Scientists Discover Small RNA that Regulates Bacterial Infection
Published:11 Aug.2023    Source:Georgia Institute of Technology
Pseudomonas aeruginosa, a common environmental bacterium, can colonize different body parts, such as the lungs, leading to persistent, chronic infections that can last a lifetime. But the bacteria can sometimes change their behavior and enter the bloodstream, causing chronic localized infections to become acute and potentially fatal. Marvin Whiteley and Pengbo Cao discovered a gene that drives the switch. By measuring bacterial gene expression in human tissue samples, the researchers identified a biomarker for the transition.
The researchers chose to look at human tissue samples of chronic bacterial lung and wound infections. Using genetic sequencing technologies, Whiteley and Cao measured the levels of all types of mRNA present in the bacteria. The mRNAs encode the proteins that do all the work in a cell, so by measuring a bacterium's mRNA level, one can infer the bacterium's behavior. While P. aeruginosa has roughly 6,000 genes, Whiteley and Cao found that one gene in particular -- known as PA1414 -- was more highly expressed in human tissue samples than all the other thousands of genes combined.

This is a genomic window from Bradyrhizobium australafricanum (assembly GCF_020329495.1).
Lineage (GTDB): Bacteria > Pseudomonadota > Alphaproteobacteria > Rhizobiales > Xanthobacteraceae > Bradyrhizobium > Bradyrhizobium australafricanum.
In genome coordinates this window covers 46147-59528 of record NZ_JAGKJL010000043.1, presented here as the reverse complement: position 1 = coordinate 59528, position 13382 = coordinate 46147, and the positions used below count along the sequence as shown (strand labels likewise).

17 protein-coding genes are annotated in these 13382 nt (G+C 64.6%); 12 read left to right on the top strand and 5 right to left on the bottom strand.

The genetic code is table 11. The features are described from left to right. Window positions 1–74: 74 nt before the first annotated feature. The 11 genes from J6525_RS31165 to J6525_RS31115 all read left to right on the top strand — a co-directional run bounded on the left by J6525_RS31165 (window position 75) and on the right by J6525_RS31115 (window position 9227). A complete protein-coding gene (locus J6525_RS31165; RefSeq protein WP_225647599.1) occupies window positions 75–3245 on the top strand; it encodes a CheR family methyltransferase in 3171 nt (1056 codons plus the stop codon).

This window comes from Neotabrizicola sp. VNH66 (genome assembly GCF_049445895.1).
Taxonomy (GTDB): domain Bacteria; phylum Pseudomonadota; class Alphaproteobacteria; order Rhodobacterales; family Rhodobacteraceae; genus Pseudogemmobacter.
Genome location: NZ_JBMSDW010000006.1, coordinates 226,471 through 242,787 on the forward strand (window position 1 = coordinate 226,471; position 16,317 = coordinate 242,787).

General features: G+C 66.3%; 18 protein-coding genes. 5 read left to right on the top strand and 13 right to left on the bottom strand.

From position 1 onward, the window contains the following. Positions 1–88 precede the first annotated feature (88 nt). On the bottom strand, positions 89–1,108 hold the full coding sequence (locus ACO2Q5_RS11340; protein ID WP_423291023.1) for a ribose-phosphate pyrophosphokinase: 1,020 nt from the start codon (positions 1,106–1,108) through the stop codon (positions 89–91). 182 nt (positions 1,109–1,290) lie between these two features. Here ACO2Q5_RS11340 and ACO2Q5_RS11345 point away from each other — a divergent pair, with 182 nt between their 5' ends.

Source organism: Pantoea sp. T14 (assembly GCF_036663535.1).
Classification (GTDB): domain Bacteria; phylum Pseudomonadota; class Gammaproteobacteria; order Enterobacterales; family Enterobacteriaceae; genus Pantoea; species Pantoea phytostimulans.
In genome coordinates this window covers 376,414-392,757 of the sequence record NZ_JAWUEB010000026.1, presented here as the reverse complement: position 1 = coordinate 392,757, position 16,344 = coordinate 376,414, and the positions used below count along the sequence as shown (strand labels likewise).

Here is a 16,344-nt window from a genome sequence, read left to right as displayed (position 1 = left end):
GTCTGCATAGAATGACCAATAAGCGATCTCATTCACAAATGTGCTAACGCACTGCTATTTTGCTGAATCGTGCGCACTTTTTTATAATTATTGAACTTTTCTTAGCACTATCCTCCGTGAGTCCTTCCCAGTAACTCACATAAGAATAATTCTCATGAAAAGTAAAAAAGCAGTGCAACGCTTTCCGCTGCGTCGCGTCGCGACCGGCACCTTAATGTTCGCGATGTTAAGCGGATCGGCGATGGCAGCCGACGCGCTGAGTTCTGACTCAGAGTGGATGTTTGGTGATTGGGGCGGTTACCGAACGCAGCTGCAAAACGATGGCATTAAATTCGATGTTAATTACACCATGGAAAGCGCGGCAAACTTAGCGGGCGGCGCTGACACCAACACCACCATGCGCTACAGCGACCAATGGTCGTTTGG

The researchers also found that low oxygen drives the high expression of the gene. This is a common environmental characteristic of bacterial infections, as bacteria frequently encounter oxygen deprivation during chronic infections. Further tests showed that the gene also regulates bacterial respiration under low oxygen conditions. Interestingly, the researchers found that rather than encoding a protein, the gene encodes a small RNA that plays a vital role in bacterial respiration. They named the small RNA SicX (sRNA inducer of chronic infection X).